Most of America’s wars during the past century have been justified on the basis that we were coming to the aid of oppressed peoples and liberating them, which, incidentally, is the same justification the Romans used for most of their imperial expansion. The abuse of this justification has often led me to wonder whether such intervention is ever justified, and so I was intrigued to find the discussion of the question in Quaestio IV of the Vindiciae Contra Tyrannos. Although he is actually about to argue in favor of foreign intervention on behalf of oppressed citizens, particularly Christians, Mornay begins by offering a very insightful caution:
“And indeed there are many who have readily judged it to be lawful, once they have hoped to augment their own wealth by affording assistance. For in this way the Romans, Alexander the Great, and many others frequently extended their frontiers on the pretext of repressing tyrants. Not long ago we saw Henri II, king of France, waging war on Charles V under the pretence of delivering and defending the princes of the Empire, and Protestant ones at that; just as also Henry VIII, king of England, was ready to render assistance to the Protestants of Germany, in order to create trouble for Charles V. But if there is danger to be feard, or little profit may be hoped for, then you will certainly hear most princes debating whether it is lawful or not. And as the former concealed ambition or pursuit of gain under the cloak of piety, so the latter proclaimed the justice of their inactivity.”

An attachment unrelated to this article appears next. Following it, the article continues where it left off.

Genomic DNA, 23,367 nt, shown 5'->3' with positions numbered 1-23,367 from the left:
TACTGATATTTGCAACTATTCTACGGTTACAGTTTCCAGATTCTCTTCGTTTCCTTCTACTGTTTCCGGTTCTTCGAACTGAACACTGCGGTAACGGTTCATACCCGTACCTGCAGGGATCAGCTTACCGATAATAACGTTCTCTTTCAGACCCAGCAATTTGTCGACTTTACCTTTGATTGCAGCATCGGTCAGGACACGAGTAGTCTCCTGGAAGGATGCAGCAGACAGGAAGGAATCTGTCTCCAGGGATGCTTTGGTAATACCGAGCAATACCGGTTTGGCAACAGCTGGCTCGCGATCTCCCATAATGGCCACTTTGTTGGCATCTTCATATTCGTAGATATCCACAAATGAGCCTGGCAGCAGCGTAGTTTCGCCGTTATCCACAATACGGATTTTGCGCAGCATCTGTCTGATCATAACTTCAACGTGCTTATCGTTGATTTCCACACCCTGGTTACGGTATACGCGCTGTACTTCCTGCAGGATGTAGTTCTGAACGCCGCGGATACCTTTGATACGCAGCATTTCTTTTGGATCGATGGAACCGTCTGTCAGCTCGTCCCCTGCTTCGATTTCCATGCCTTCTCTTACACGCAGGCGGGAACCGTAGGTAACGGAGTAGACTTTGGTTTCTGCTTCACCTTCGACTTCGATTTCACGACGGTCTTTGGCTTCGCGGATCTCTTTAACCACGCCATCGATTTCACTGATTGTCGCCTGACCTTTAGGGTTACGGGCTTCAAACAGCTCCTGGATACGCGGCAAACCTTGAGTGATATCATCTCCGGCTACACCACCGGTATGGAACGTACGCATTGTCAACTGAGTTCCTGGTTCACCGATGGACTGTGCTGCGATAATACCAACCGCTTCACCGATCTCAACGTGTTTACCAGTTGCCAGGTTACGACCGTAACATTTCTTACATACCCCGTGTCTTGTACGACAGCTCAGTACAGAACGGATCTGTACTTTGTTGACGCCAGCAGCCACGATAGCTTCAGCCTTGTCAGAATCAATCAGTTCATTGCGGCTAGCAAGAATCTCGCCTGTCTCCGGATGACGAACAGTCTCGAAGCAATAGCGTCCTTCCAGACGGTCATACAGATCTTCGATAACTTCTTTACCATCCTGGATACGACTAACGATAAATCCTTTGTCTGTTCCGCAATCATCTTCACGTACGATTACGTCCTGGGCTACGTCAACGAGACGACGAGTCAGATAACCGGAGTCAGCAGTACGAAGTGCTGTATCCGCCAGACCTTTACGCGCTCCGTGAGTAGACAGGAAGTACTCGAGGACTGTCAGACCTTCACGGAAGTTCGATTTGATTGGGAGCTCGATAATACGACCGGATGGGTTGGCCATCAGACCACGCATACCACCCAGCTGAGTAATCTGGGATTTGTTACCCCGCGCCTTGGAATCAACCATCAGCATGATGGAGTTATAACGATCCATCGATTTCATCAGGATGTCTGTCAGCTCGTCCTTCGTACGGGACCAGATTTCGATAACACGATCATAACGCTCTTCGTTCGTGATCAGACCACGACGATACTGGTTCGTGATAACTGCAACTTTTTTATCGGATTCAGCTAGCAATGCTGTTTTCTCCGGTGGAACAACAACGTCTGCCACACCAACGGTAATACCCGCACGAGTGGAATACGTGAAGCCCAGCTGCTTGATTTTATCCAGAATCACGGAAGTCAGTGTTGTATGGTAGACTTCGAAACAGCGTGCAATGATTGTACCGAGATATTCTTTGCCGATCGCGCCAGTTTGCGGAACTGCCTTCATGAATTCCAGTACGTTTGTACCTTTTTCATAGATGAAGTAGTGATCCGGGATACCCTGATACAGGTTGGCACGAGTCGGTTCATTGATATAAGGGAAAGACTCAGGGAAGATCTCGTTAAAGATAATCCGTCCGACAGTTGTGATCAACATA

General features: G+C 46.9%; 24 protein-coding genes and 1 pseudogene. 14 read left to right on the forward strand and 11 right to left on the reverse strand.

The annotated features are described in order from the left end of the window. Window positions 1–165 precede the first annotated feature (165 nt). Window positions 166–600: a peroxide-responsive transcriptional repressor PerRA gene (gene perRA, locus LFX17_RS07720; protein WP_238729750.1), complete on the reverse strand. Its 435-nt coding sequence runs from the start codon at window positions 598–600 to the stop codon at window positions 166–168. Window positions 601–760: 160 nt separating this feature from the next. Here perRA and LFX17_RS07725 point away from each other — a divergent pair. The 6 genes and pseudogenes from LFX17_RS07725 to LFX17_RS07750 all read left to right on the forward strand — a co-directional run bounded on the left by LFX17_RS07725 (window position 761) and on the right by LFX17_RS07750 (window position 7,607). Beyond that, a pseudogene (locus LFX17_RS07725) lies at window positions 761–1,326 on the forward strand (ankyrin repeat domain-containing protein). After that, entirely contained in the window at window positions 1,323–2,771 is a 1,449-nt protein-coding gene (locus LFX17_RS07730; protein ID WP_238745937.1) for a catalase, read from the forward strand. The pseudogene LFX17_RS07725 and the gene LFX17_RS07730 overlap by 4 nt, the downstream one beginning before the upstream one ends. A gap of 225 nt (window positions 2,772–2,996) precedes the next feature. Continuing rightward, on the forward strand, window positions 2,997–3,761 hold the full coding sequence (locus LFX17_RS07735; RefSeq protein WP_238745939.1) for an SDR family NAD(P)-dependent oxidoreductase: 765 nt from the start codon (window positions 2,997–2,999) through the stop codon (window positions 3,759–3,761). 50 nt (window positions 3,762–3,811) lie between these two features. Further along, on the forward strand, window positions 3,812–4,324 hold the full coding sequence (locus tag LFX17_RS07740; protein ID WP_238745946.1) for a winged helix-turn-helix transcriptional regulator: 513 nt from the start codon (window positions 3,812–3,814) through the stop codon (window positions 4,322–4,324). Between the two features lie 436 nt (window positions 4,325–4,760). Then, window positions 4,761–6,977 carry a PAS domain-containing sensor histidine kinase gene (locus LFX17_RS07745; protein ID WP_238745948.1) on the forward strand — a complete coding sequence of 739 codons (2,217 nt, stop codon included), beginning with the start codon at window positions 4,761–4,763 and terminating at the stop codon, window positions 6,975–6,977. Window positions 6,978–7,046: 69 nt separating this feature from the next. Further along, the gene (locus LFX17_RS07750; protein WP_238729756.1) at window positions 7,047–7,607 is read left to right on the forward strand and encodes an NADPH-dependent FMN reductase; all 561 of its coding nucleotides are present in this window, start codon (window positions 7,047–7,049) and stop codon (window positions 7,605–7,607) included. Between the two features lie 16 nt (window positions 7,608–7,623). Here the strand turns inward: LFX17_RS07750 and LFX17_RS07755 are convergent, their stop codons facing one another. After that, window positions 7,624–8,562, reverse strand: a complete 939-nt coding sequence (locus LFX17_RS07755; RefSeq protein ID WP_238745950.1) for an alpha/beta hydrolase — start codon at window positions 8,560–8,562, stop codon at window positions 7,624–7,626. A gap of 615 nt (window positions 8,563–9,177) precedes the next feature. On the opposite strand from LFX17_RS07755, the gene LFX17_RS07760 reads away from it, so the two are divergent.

It is this principle, of course, that explains why Kuwait was desperately oppressed enough to warrant a full-scale war, while Rwanda merited no intervention.